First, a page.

Butterflies that visit them regularly look amazing on this geometric but also energetic floral display! This spearing shrub also has leathery, hard looking leaves that grow in a spiral of gray green around the branches, with no petioles.
‘Flame Giant’ nodding pincushion is the exotic shrub variety you need to attract attention in a tropical or Mediterranean, or coastal style garden; being very drought tolerant, it will do well in a xeric garden, bringing you color and foliage, in borders, but also containers.
11: ‘Orange Peel’ Night Blooming Jasmine (Cestrum ‘Orange Peel’)
The only time you won’t get lots of orange flowers with ‘Orange Peel’ night blooming jasmines winter! For all the rest of the year, starting with the very first days of spring, this shrub will keep filling your garden with this bright and energy filled color…
Trumpet shaped and looking up to the sky, with a lovely star shaped mouth, they may have darker shades on the outside, while the actual petals have an almost amber tonality which is filled with light and vibrancy.
Each blossom is about 1 inch long and they will be fragrant at night, much less during daytime. Coming in clusters on the tips of the upright branches, they are loved by pollinators.
The semi evergreen foliage is broad and pointed, smooth looking and deep green, quite lush and florid on this radiant bush.
A shrub that has a Zen quality to it, ‘Orange Peel’ night blooming jasmine will definitely lift up borders and hedges in any informal garden styles.
It is less warmth demanding than related varieties, so you don’t need need to live in a warm region to grow it successfully and enjoy its long lasting orange flowers. In zone 6 it will become deciduous, and the whole bush may die back but come back again in spring.
12: ‘Victor Reiter’ Flowering Maple (Abutilon ‘Victor Reiter’)
Here is the last orange beauty un our life and light injected journey, and this shrub too will blossom for months on end: ‘Victor Reiter’ flowering maple. In fact, you will see its bell shaped nodding blossoms come all through the season, from early spring to late fall!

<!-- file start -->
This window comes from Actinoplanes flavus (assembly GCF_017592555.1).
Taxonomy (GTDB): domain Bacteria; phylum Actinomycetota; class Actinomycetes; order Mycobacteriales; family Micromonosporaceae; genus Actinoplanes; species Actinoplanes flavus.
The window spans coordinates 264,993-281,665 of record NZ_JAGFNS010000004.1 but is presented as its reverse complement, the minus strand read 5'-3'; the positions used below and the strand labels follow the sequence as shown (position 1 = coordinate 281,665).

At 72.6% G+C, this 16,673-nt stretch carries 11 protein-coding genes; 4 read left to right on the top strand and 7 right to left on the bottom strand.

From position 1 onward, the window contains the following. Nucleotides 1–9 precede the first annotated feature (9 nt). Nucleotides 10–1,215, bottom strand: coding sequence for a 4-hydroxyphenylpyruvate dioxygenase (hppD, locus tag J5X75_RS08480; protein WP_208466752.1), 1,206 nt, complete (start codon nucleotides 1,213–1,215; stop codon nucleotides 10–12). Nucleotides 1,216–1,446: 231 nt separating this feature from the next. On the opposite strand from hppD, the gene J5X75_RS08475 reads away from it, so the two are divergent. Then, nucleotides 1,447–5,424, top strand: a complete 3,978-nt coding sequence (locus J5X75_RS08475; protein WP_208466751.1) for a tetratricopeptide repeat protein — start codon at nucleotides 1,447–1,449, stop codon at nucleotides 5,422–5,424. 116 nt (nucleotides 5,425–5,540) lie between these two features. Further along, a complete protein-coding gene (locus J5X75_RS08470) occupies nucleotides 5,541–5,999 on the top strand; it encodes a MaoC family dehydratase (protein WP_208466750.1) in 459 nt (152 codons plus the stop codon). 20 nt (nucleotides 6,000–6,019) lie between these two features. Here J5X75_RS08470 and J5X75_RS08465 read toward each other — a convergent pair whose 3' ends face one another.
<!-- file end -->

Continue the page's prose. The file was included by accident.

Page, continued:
Very attractive and waxy, glossy, with clear veins, they will display different tonalities of our color, from fire to tangerine, and the very center is actually golden, perfect to draw your eye in.
The staminal column with bright anthers completes the decorative effect of the blooms, which are about 3 inches across (7.5 cm) and very showy indeed! Hummingbirds and butterflies love them, and they too will brighten up your garden with a spark of life.
The maple like leaves are smooth and deep green, and they will stay on this bush all through the winter months, being evergreen.
Grow ‘Victor Reiter’ as a specimen plant, especially if you want to train it into a small tree, or in hedges, by your wall side… It will always attract lots of attention with its beautiful orange flowers, and it is quite suitable to oriental and tropical garden styles as well!
Bright Orange Blooms on Shrubs in Spring, Summer, Fall and Even Winter!
There is no season without orange blossoms if you need a shrub with flowers of this energetic but also very symbolic color. True, it is easier to have blooms of tangerine or apricot shades if you live in a warm region.
But there are also long blooming varieties for temperate areas, and there are so many different flower shapes, bush personalities and foliage texture that the choice can be – sometimes – really hard to make!
Amber Noyes was born and raised in a suburban California town, San Mateo. She holds a master’s degree in horticulture from the University of California as well as a BS in Biology from the University of San Francisco. With experience working on an organic farm, water conservation research, farmers’ markets, and plant nursery, she understands what makes plants thrive and how we can better understand the connection between microclimate and plant health. When she’s not on the land, Amber loves informing people of new ideas/things related to gardening, especially organic gardening, houseplants, and growing plants in a small space.